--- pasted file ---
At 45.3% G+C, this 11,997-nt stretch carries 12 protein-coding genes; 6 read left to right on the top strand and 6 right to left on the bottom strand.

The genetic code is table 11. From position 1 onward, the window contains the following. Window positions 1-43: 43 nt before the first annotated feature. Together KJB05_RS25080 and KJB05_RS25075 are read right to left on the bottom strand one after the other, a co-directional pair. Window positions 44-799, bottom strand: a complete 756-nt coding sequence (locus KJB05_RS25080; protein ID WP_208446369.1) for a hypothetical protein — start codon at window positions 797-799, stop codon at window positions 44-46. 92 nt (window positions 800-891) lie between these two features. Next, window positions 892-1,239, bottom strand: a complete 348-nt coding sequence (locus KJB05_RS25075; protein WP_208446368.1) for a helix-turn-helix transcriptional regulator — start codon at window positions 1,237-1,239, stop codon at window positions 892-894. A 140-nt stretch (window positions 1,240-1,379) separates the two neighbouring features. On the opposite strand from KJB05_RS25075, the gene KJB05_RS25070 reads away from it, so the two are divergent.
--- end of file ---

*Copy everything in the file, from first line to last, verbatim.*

At 45.3% G+C, this 11,997-nt stretch carries 12 protein-coding genes; 6 read left to right on the top strand and 6 right to left on the bottom strand.

The genetic code is table 11. From position 1 onward, the window contains the following. Window positions 1-43: 43 nt before the first annotated feature. Together KJB05_RS25080 and KJB05_RS25075 are read right to left on the bottom strand one after the other, a co-directional pair. Window positions 44-799, bottom strand: a complete 756-nt coding sequence (locus KJB05_RS25080; protein ID WP_208446369.1) for a hypothetical protein — start codon at window positions 797-799, stop codon at window positions 44-46. 92 nt (window positions 800-891) lie between these two features. Next, window positions 892-1,239, bottom strand: a complete 348-nt coding sequence (locus KJB05_RS25075; protein WP_208446368.1) for a helix-turn-helix transcriptional regulator — start codon at window positions 1,237-1,239, stop codon at window positions 892-894. A 140-nt stretch (window positions 1,240-1,379) separates the two neighbouring features. On the opposite strand from KJB05_RS25075, the gene KJB05_RS25070 reads away from it, so the two are divergent.